Now she is at that point, “What will I read next?” “I don’t have another book with me.” She is hooked again. Her university has suspended all in person classes for the semester. She has another week before her online classes start up. Just enough time without assignments to get drawn into another book, or two, or three.
First, we made the batter with flour, water, and salt. Then we took the almost limp dandelions, dipped them into the mixture, and dropped them into the sizzling pan. “You have to try one first,” I demanded with a slight grin. On our latest trip to the library, it was Kea’s idea to check out the recipe book on backyard foraging that contained the steps for dandelion fritters. She took a nibble. “Not horrible,” she replied. I took a small taste. Definitely not as bad as I expected. I guess anything with fried batter tastes okay.
Kea and I spent a lot of Saturdays and summer days at the public library. It was within walking distance, so it was accessible to two preteen girls with time on their hands. Our first stop in the library was usually to the magazine loft. Teen, Sassy, and Seventeen were some of our favorites. We read the articles, looked a fashion trends, but what really drew us in were the question and answer sections. We learned a lot about life in those magazines.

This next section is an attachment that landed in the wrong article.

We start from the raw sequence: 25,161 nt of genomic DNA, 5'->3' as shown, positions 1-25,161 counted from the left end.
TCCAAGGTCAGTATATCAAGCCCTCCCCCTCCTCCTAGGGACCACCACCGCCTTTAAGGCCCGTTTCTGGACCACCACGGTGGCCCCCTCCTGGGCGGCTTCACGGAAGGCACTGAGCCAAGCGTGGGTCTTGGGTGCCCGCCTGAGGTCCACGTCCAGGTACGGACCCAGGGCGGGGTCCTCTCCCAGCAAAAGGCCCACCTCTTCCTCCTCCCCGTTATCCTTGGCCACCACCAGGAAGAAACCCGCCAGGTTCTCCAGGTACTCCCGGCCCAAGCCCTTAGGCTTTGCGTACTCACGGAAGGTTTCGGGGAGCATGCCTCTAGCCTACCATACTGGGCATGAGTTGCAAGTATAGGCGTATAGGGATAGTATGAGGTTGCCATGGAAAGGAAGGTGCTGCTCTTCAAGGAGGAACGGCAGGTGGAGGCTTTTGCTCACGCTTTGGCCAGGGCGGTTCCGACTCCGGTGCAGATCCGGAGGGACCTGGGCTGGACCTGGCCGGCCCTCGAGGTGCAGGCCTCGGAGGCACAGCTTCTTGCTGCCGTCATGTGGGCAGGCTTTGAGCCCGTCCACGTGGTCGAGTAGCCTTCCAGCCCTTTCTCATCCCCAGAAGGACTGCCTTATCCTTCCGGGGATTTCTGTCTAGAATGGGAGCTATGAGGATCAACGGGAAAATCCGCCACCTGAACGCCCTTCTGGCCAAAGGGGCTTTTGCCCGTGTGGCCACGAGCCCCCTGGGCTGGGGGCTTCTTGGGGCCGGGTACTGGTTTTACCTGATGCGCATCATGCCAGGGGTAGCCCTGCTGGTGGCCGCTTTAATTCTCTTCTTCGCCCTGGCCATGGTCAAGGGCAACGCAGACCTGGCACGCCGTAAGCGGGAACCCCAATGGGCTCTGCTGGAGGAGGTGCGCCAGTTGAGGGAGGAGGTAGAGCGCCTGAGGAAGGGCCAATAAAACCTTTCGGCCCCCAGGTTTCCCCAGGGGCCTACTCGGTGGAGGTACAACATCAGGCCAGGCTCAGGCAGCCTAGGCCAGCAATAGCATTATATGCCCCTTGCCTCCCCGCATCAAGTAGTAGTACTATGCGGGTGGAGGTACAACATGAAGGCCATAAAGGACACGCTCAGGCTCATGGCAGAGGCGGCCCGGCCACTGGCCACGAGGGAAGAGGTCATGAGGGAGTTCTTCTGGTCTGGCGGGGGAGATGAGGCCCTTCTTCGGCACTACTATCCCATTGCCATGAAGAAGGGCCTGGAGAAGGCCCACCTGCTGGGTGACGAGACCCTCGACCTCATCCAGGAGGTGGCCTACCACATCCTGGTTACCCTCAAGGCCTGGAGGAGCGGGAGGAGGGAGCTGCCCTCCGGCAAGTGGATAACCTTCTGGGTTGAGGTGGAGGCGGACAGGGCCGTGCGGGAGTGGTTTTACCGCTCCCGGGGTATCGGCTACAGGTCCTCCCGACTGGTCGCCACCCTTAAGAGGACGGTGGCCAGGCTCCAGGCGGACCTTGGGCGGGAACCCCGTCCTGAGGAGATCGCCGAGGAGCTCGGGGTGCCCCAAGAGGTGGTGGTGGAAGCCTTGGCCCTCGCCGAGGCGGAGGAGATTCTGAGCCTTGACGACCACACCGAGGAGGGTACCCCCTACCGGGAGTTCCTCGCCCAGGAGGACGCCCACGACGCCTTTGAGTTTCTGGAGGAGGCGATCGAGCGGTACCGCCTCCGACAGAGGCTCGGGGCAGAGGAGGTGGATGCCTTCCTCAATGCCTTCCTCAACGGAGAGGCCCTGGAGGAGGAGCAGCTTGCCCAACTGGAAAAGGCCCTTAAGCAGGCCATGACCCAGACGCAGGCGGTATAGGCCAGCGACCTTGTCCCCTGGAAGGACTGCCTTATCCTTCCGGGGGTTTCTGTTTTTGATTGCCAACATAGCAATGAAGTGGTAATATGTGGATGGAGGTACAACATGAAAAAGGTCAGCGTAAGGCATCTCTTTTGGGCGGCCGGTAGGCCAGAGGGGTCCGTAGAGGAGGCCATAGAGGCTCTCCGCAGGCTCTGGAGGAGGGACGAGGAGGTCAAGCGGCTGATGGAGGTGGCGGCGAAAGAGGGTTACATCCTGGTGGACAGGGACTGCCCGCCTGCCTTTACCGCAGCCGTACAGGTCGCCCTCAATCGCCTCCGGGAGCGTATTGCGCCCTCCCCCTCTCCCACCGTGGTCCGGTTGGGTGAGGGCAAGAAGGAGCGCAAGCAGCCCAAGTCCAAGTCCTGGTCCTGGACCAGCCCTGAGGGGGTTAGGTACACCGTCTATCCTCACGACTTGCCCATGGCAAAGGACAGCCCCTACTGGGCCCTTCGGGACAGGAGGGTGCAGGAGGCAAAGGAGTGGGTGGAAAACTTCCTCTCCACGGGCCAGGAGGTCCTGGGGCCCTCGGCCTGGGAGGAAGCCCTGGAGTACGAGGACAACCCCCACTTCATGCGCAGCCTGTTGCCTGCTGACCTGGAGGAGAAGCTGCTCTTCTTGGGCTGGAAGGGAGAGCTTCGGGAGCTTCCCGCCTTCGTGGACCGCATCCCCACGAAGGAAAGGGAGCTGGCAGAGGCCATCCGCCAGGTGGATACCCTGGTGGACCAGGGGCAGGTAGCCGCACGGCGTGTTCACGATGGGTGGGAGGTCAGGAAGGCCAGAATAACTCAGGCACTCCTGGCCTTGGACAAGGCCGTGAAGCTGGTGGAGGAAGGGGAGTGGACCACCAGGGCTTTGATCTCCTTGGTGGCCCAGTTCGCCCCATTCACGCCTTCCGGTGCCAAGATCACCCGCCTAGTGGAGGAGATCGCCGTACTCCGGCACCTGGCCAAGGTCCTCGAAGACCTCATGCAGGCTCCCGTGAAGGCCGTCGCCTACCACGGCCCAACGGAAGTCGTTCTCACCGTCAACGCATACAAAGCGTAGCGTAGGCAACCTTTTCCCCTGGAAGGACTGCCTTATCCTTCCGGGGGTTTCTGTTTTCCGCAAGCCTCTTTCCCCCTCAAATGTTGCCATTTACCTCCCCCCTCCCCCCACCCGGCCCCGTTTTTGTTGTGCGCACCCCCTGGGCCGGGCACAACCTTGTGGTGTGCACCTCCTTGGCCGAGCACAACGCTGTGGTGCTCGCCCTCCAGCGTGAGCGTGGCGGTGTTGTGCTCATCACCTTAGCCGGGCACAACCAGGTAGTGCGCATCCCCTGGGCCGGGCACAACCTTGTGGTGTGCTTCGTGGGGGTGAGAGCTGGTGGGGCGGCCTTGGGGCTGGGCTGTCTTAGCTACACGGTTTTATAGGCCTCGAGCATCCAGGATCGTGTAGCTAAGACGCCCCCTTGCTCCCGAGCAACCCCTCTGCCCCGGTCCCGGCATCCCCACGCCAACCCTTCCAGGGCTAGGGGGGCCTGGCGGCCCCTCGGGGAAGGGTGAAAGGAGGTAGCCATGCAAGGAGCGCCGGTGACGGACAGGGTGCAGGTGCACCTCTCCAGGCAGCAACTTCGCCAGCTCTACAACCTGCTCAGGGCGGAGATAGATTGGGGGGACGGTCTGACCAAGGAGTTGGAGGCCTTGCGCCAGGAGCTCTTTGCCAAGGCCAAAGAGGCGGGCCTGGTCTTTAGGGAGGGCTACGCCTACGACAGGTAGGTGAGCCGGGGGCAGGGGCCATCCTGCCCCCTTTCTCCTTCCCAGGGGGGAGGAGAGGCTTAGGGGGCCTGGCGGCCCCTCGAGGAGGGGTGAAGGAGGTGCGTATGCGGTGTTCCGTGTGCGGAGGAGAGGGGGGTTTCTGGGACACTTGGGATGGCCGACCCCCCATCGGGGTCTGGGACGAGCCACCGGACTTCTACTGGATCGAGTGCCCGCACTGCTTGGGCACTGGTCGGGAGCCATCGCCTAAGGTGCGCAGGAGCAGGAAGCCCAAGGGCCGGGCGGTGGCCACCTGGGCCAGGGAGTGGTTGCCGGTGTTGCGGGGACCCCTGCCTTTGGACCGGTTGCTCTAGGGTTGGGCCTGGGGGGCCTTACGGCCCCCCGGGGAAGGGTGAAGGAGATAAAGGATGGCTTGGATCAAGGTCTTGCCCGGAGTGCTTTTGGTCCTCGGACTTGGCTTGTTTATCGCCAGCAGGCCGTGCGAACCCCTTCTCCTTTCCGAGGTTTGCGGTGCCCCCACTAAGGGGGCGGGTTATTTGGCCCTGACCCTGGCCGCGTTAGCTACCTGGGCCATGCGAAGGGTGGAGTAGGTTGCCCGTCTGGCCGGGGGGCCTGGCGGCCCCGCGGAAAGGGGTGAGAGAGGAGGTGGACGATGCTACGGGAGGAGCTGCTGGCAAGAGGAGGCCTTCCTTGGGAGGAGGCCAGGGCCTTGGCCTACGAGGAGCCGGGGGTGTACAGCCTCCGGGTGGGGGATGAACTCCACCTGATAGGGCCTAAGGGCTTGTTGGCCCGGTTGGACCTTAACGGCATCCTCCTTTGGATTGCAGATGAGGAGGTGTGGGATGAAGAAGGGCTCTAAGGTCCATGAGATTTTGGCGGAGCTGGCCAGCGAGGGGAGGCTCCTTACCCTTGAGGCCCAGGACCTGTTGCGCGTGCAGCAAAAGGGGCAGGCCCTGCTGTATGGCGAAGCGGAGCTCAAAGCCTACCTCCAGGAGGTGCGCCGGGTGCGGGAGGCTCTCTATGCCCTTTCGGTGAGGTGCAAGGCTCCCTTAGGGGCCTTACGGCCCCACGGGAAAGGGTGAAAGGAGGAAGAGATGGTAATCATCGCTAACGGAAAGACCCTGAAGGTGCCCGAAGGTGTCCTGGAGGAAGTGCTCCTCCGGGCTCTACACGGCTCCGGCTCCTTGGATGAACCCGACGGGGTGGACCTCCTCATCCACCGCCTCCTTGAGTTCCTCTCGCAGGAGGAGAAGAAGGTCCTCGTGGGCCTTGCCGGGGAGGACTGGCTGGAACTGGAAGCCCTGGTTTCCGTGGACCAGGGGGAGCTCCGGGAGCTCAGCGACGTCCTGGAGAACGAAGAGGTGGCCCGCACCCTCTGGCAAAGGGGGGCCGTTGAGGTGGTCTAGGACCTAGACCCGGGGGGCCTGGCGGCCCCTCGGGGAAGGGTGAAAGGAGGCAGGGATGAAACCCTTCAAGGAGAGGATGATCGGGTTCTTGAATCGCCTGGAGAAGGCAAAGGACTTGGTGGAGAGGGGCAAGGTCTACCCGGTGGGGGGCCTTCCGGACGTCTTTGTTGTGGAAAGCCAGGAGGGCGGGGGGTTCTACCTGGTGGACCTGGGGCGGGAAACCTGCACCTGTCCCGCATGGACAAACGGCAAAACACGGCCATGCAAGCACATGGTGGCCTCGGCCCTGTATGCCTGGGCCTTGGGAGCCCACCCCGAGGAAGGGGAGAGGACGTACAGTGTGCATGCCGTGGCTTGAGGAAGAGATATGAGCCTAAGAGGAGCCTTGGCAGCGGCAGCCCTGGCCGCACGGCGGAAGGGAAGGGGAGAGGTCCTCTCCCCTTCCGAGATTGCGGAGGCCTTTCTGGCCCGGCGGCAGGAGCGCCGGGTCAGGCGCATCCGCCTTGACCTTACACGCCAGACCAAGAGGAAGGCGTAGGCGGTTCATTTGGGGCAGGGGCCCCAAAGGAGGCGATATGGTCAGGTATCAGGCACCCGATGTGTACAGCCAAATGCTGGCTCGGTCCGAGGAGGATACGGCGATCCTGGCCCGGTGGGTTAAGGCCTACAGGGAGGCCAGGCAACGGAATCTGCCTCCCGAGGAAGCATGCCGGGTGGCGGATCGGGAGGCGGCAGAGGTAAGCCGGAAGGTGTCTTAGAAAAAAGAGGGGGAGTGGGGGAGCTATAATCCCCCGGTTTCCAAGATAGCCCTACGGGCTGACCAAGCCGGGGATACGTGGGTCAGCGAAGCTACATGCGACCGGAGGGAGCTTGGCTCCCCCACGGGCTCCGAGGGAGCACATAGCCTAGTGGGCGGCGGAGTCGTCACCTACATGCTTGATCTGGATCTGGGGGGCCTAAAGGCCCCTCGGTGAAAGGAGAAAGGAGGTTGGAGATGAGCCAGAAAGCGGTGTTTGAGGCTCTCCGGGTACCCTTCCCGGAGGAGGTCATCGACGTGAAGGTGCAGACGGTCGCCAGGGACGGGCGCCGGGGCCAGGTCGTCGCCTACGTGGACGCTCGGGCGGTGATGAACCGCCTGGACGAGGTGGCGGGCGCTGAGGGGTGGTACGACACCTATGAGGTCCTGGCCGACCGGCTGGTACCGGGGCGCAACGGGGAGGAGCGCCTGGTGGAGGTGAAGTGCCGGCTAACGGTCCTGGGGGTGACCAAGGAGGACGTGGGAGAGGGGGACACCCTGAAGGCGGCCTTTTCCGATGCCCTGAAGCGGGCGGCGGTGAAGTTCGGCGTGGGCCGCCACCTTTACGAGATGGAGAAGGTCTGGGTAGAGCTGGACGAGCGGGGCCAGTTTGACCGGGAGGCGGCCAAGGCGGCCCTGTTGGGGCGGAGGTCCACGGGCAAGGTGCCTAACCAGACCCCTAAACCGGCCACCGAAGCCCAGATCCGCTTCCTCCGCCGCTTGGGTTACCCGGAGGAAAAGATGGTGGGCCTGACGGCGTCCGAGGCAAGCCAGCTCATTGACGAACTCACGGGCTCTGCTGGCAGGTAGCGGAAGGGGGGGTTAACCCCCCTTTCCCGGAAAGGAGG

Then we would head to the young adult section to find the next stack of books to devour. Anything and everything by Judy Bloom or V.C. Andrews. Sometimes we would scour the shelves for other interesting books, insert recipe book for dandelion fritters. I look back and think of how I loved those trips to the library. Two best friends hanging out with books. My love for libraries started at a young age, and they are still one of my favorite places to be.